Marilyn Monroe’s short, tragic life is the stuff of American lore. Even people who’ve never seen a Monroe film know she struggled with being a famous blonde sex symbol and had ill-fated romances with some of the most well-known men of the mid-20th century, including Joe DiMaggio, Arthur Miller and, allegedly, President John Kennedy.
Monroe’s 1962 death of a reported barbiturate overdose at age 36 also is the topic of literary inquiries and conspiracy theories, including the wild idea that she was killed because she threatened to go public about her secret affair with JFK’s younger and equally politically ambitious brother, Robert F. Kennedy.
It turns out that Monroe’s public affair with another famous man — well, sort-of famous — is the subject of a long-simmering but much-debated rumor that’s back in the news this week.
It is that she got pregnant by French film star Yves Montand while she was married to playwright Miller, her second husband.
Three extremely rare photos of Monroe, taken by her close friend Frieda Hall in 1960, are being put up for sale with the claim they show the actress when she was pregnant with Montand’s baby.
To put it in 2019 terms, the photos show the “Some Like It Hot” actress with a noticeable baby bump, the Moments in Time memorabilia company alleges. The photos are being sold for $95,000.
A pregnant & happy Marilyn Monroe. She would be an incredible mother. pic.twitter.com/21QzydQQwa
— kamilla (@wickedvwitch) February 15, 2017
Before Hull died in 2014, she allegedly claimed to a neighbor and friend that Monroe confided in her that she had become pregnant during her affair with Montand, the memorabilia company says. Hull supposedly said she snapped what she dubbed the “pregnant slides” when Monroe, then 34, visited her in New York City in 1960.
That’s the same year that Monroe’s romantic comedy with Montand, “Let’s Make Love,” was released. She played a sexy actress, and he played a billionaire. Montand, also a singer who was better known for his French film roles, died in 1991.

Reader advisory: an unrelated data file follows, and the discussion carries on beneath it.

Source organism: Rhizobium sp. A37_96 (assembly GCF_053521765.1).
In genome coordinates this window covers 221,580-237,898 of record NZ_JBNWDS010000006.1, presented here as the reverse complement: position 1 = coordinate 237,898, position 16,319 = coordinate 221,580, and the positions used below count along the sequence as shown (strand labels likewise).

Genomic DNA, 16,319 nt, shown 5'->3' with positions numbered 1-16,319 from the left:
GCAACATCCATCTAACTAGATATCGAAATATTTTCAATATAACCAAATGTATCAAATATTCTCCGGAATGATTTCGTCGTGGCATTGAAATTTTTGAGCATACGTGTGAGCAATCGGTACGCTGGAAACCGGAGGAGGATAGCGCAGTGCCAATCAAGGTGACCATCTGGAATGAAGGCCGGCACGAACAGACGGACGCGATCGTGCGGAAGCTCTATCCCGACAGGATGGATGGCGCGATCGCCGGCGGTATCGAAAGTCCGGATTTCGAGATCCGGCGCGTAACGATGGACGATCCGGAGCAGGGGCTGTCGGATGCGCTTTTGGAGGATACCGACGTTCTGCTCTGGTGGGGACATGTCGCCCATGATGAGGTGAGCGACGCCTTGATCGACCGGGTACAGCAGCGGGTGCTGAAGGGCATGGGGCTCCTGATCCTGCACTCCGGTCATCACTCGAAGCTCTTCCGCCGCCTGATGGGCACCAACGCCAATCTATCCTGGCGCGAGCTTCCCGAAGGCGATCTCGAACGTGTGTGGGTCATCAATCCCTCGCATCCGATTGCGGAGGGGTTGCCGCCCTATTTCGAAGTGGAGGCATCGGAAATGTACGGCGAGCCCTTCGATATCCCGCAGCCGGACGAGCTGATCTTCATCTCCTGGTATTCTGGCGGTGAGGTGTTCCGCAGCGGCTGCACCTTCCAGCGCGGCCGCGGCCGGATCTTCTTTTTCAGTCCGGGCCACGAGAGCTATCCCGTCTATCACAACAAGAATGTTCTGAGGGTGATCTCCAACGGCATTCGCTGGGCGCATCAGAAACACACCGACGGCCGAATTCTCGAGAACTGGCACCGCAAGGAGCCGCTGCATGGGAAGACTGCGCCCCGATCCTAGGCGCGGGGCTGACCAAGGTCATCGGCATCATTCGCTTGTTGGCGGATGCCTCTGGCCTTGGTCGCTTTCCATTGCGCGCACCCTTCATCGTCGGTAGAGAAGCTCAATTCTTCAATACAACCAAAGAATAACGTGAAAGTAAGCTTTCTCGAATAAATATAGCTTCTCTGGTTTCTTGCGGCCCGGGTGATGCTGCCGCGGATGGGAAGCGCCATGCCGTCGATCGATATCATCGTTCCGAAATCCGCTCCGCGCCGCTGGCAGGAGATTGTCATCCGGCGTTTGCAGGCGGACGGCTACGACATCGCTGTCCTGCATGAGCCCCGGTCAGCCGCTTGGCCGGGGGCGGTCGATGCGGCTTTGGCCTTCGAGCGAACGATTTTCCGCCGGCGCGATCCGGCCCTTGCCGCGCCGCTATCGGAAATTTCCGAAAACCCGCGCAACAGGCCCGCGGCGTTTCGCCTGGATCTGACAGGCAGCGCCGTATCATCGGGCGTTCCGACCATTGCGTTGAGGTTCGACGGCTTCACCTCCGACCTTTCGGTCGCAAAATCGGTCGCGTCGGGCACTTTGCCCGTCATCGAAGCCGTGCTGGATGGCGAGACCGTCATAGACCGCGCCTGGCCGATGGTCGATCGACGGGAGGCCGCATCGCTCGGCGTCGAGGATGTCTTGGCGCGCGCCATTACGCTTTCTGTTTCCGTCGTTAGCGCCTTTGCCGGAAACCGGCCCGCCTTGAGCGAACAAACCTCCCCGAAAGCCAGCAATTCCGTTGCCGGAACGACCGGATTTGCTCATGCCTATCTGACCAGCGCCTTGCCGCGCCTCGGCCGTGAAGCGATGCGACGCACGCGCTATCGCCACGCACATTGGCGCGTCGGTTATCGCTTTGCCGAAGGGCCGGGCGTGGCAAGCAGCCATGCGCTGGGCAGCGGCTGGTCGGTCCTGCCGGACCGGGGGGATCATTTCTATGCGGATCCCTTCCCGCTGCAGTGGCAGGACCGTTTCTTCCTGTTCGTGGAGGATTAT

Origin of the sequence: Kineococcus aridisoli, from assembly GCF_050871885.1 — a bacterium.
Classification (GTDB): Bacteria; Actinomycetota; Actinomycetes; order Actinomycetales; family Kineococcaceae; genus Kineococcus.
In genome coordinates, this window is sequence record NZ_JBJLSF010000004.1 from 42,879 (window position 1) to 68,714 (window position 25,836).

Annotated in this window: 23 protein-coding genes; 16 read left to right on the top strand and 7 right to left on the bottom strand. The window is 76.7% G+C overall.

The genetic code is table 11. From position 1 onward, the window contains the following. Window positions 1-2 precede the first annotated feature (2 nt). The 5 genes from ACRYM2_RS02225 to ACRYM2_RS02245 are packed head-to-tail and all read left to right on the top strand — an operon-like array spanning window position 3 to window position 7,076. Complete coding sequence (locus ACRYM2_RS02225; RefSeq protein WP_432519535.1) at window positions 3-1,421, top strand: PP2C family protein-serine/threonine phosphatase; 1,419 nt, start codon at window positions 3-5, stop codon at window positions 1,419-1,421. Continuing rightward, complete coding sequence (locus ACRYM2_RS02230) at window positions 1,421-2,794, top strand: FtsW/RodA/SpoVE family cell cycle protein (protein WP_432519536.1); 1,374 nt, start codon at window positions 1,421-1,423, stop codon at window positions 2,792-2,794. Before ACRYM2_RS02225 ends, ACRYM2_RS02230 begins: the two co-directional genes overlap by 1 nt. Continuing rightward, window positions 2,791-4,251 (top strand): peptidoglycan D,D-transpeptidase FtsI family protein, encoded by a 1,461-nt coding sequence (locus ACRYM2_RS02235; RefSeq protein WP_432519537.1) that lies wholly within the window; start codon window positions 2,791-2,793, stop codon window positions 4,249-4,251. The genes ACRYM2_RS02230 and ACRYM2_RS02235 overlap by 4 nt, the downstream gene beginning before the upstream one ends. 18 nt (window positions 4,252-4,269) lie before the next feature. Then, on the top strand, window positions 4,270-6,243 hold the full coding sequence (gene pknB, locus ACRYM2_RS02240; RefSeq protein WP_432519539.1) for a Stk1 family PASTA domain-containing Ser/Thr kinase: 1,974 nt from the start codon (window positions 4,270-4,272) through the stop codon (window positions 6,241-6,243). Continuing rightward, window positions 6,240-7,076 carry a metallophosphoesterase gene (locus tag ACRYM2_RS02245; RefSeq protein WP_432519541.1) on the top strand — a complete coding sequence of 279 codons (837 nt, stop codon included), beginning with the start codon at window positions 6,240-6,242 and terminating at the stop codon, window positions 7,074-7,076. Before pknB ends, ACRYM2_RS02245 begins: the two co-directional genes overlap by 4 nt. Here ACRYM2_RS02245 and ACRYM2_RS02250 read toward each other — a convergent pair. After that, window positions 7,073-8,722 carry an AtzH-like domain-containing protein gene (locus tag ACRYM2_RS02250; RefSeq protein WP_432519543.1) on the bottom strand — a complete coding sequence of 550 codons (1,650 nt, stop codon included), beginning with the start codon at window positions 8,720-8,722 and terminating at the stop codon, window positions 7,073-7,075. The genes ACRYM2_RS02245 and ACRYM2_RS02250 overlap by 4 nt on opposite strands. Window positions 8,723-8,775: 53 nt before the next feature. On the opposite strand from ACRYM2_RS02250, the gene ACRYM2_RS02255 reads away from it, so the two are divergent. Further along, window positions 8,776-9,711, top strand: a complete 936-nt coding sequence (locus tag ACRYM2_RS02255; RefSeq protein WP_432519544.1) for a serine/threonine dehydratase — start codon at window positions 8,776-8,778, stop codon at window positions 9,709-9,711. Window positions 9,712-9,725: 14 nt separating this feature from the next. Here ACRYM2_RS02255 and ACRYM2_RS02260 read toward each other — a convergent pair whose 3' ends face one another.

If Monroe was carrying Montand’s baby in 1960, the timing would be inconvenient because of her troubled marriage to the “Death of a Salesman” playwright, according to the memorabilia company.
Monroe had idolized Miller as one of America’s great intellectual thinkers when she married him in 1956. But while filming “The Prince and the Showgirl” with Laurence Olivier, the actress came across notes Miller had made about her, possibly for a new play, biographers say. In these notes, Miler expressed disappointment in the marriage and said he sometimes found her to be embarrassing.
But Monroe also was disappointed that Miller took work in Hollywood, which she thought was beneath his talent, biographers say. But she was especially put out when he did a lackluster rewrite for the script of “Let’s Make Love.”
The film ended up receiving mixed reviews, including for Monroe, whom New York Times critic Bosley Crowther called “untidy” and lacking “in her old Monroe dynamism.”
But the film managed to be a modest box-office success, after Twentieth Century Fox’s PR department played up Monroe and Montand’s affair, which had been covered feverishly in the gossip magazines, according to Turner Classic Movies.
Miller apparently knew about the affair and didn’t object, though Turner Classic Movies said the dalliance was “was another nail in the coffin” of the already shaky marriage.
Still, a pregnancy with Montand could still be a issue, if only because out-of-wedlock births were much frowned in the early 1960s. Monroe also had very much wanted to have a baby with Miller, but it’s well-documented that she she suffered two marriages and an ectopic pregnancy.
It’s alleged that Monroe also lost Montand’s baby, according to the memorabilia company. Hull’s friend and neighbor, Tony Michaels, said she told him the pregnancy ended, though he added it was never made clear whether Monroe lost the baby by way of a miscarriage or abortion.
Fans dispute the idea that Monroe became pregnant with Montand’s baby.
A blog post on the Marilyn Monroe Collection site, which boasts ownership of the largest trove of the actress’ personal property, said “there is no evidence whatsoever” that she became pregnant as a result of her affair with Montand.
“Had Marilyn Monroe been pregnant in 1960 fans would know,” the blog post said.
One reason to doubt the pregnancy claim is that Monroe was very concerned about her public image, so she never would have allowed photos to be taken of her pregnant with the baby of someone who was not her husband, the post says.
Moreover, another friend of Hull’s, who initially inherited the photos and the rest of her estate, was was never told the photos showed Monroe pregnant by Montand’s baby.
Finally, Monroe happened to be carrying some extra weight from 1958 to 1960, before slimming down again in 1961, the year before she died.